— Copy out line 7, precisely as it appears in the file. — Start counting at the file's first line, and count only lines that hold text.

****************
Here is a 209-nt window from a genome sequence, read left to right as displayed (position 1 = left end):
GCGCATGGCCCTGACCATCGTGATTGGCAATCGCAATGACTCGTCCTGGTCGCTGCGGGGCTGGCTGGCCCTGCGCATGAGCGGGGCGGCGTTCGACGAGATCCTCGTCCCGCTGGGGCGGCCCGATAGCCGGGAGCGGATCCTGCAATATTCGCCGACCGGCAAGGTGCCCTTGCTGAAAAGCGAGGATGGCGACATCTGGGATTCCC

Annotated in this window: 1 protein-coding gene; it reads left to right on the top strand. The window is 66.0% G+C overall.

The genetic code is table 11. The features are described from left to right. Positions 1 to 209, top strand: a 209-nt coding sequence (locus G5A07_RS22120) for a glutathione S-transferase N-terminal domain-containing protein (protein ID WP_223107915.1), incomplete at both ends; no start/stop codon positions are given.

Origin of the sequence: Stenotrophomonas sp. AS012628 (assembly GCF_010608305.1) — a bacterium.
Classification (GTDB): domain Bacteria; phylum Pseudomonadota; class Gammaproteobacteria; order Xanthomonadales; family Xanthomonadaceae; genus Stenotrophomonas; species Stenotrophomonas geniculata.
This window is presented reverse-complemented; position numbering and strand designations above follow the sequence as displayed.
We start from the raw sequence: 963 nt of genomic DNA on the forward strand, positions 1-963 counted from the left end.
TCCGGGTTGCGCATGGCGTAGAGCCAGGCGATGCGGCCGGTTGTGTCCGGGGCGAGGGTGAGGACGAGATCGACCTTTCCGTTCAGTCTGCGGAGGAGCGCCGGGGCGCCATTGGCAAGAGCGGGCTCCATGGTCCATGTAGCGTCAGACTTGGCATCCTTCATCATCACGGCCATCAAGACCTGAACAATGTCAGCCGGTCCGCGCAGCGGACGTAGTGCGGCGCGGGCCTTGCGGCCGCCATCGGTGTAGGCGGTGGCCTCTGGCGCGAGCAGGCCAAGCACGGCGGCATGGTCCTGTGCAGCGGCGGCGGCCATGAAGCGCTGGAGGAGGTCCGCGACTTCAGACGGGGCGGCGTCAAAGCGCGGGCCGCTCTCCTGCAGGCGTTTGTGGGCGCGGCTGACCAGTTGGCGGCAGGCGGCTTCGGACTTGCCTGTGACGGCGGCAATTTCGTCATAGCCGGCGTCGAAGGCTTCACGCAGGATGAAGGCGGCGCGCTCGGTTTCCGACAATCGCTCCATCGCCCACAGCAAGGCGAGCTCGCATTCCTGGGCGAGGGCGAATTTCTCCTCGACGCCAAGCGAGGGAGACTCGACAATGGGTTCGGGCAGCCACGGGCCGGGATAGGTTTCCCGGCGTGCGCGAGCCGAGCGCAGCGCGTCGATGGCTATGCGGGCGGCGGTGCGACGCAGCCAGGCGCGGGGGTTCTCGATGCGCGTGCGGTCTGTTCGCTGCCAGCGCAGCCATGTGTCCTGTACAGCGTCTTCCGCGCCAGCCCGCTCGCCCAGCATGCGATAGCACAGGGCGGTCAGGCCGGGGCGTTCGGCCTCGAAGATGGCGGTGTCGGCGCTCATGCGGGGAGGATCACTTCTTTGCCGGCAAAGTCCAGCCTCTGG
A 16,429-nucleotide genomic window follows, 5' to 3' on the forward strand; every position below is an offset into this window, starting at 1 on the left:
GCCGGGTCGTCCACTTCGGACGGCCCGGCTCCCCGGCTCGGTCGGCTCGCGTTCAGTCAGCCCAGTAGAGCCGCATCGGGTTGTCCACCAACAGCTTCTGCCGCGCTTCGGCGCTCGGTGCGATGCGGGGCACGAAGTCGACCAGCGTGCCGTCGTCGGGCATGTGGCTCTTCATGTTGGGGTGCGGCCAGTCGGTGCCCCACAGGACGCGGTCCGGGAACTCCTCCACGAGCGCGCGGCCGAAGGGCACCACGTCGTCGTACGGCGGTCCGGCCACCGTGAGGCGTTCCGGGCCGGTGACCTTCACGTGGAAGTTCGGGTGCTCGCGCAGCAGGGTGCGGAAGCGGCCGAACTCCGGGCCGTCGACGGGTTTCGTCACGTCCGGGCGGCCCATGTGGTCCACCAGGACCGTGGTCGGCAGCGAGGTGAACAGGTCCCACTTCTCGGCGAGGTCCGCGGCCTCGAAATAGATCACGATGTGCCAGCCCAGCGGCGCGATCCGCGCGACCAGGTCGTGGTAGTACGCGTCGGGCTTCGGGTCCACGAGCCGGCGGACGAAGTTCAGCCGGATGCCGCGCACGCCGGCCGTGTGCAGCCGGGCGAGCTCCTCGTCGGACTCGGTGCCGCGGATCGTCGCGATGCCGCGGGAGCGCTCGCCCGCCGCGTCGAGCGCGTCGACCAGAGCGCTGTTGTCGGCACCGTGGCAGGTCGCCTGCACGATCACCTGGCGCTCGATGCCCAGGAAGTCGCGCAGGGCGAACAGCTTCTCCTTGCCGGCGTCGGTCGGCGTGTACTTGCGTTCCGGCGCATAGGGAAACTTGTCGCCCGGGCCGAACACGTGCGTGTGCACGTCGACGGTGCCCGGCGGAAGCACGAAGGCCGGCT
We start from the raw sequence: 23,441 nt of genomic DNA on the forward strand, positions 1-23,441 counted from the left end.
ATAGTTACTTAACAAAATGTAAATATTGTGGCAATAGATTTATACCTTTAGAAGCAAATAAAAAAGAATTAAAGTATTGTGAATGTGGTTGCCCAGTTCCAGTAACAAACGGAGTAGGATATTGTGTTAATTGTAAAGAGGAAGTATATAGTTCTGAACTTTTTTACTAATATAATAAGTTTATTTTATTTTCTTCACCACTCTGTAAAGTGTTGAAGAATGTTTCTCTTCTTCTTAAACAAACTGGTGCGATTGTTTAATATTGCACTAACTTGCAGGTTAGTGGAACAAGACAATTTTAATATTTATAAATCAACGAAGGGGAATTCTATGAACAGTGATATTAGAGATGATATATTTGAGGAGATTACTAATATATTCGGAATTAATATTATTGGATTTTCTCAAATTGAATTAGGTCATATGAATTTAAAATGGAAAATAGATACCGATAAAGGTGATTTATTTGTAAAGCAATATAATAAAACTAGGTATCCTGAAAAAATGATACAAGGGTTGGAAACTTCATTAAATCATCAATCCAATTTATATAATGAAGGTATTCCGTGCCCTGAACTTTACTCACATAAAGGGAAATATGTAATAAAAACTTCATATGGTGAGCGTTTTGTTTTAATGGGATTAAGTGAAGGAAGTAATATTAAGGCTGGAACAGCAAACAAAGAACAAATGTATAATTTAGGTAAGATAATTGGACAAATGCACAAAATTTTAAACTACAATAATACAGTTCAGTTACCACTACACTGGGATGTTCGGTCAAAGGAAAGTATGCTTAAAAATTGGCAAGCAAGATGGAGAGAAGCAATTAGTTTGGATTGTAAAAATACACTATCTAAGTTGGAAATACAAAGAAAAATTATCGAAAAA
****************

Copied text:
This window is presented reverse-complemented; position numbering and strand designations above follow the sequence as displayed.